8/31/12

Tech #17: Phone Thing


Have you ever seen a more ridiculous thing in your life?  These crummy pieces of paper are supposed to somehow make sense of the insanely confusing rates and save you money.

The Phone Thing comes to you from 1979, but considering the advances in telecommunications since then, it may as well be 1879.  Some of you may remember the mind numbing long distance game of the seventies and eighties.

If you'll recall, the first minute was always the most expensive.  And long distance rates were so steep that you could fill your tank up with gas for the price of talking on the phone for an hour. In most homes, long distance was forbidden except on weekends.  If you absolutely had to call on a weekday, it would have to be late in the evening and you'd have to make it super quick.



To make things even more inconvenient, your fees would be based on distance. So, a call from Atlanta to Baltimore would cost more than a call from Atlanta to Los Angeles. BUT physical location wasn't always a good guide as exceptions to this rule were plentiful.  And something tells me this "Phone Thing" wasn't going to solve your problems.


13 comments:

  1. From back in the day when Bell had a monopoly of long distance calling.

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  2. I remember those days well. We couldn't call my Grandmother who lived 30 minutes away unless it was after 6 PM.

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  3. As you say, the wheel thing wouldn't have helped much with phone rates. All you really needed to know was "Call LD only in emergencies."

    But those wheel things were handy pocket tools for purposes that involved complicated math PLUS rules or constraints. For instance, finding the correct wire gauge for an electrical load. Ohm's Law wouldn't give you the whole answer because state building codes imposed extra constraints. So a custom-made wheel thing was perfect.

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  4. My aunt used to call my other aunt only from our house but not from her house. She was on the WOodlawn exchange. There was an extra fee to call the STerling exchange from the WOodlawn exchange but we were on the ULysses exchange and there was no extra charge to call a STerling number from our phone.

    I paid a lot less for telephone service under the old monopoly. The scheme was that long distance fees subsidized local service. Most of my calling was local. I avoided relationships outside my area code for geographic convenience, not to avoid high telephone bills.

    If you made a call during a low-rate time but finished the call after the rates went up, your entire call was charged at the lower rate. Some companies used to take advantage of this by having their operator call the office on the other coast before the rates went up. They'd keep the connection all day and use it for all calls that would otherwise be charged at the high rate.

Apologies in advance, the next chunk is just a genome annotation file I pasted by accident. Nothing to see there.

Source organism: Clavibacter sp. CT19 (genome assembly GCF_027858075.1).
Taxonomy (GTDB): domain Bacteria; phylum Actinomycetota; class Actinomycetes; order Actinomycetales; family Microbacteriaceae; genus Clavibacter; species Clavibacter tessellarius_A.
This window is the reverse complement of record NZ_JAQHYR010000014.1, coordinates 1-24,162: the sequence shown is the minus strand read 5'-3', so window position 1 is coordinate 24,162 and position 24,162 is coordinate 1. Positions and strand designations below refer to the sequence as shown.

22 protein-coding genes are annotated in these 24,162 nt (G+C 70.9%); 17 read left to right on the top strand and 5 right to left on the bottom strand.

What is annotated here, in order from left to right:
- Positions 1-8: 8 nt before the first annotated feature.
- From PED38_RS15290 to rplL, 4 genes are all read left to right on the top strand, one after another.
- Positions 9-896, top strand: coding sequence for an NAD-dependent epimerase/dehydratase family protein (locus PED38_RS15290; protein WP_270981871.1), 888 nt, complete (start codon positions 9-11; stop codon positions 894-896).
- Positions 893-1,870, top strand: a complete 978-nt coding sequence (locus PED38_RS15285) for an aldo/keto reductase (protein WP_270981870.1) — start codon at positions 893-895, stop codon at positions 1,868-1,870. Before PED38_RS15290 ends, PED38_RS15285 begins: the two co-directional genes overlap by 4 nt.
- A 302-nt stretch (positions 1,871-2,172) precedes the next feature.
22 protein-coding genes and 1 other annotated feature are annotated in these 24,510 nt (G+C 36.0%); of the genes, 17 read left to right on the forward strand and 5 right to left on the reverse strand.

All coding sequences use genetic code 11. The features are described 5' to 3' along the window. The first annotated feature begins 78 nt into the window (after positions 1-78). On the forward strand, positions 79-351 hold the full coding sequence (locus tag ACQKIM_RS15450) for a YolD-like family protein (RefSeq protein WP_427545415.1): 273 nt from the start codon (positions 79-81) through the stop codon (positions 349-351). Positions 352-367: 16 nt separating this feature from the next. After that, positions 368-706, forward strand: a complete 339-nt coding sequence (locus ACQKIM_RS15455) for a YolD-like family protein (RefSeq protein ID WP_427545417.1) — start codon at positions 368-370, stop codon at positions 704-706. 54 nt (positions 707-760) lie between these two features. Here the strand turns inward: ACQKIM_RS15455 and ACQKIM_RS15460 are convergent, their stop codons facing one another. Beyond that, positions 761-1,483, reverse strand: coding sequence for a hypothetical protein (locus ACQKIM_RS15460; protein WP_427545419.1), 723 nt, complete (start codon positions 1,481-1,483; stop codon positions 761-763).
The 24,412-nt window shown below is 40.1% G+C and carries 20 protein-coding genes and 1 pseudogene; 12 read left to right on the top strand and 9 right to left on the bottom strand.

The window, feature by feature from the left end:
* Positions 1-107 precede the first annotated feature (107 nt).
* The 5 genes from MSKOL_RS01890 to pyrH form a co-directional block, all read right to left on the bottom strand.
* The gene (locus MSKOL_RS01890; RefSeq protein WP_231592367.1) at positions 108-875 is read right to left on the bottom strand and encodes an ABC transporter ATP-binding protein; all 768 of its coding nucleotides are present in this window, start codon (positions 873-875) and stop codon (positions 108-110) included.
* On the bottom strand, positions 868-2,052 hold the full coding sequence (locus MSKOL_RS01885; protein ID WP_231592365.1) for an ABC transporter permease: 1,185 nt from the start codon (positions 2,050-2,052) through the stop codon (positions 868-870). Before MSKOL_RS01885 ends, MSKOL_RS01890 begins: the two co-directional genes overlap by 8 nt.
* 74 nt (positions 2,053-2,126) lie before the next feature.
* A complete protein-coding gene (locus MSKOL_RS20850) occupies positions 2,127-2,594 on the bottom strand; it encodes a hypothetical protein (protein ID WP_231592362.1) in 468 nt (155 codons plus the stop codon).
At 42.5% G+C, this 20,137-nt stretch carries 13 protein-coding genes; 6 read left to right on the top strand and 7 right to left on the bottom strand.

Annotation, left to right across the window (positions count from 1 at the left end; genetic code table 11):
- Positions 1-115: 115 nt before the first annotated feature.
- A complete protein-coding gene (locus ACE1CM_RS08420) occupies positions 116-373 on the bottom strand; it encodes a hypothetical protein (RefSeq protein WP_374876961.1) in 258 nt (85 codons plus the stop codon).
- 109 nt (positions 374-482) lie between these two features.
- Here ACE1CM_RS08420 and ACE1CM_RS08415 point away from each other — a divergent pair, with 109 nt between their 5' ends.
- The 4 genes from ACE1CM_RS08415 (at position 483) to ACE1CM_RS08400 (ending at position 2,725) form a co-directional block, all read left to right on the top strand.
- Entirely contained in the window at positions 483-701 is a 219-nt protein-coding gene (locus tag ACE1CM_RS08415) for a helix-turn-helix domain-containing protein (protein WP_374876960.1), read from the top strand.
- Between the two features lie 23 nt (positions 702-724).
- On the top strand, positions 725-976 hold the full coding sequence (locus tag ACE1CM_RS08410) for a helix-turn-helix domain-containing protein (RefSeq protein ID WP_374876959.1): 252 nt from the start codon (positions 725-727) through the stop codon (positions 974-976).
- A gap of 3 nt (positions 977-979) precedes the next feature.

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  5. The trick was to call "Person to Person" and use a fake code name. Then the other party would refuse the call, but by the code name would know what the message was.

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  6. The Person To Person Code system was employed all through my in the military and away at college years, gotta love Ma Bell turning a blind eye to being so openly scammed.

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  7. I read somewhere that the Bell System did some soul-searching and serious research before setting the original fess for long distance calls. They wanted to make as much money as possible, of course, but they didn't want to price themselves out of the market. Word is they finally settled on 1/5 the price of a train ticket to the city to be called.

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  8. in the summer of 1981, I would call my college roomy every week after 10:00 PM on Sunday night. THE VERY CHEAPEST RATE THERE WAS. Ma Bell billed us seventeen bucks for a one-hour chat.

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  9. Oh man, I remember those days. We live in PA and we have family in Texas. I clearly remember being 6 or 7 (1981 or 1982) and going to my grandparents' apartment on the sundays it was our turn to call Texas so that the whole PA family would be in one spot so only one call had to be made. Why we didn't do that on the sundays Texas called us, I don't know...hmmm....

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  10. I remember how it used to be cheaper to use dialup/pulse dialing to make a simple call, and how they charged you extra to use dial tones as recently as the late 80s. Sad sad sad.

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  11. You literally had to buy a phone allowing for it, after the Bell Telephone breakup in the early 80s. If you wanted to save money, your phone had to do pulse dialing.

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  12. I remember how it used to be cheaper to use dialup/pulse dialing to make a simple call, and how they charged you extra to use dial tones as recently as the late 80s. Sad sad sad.

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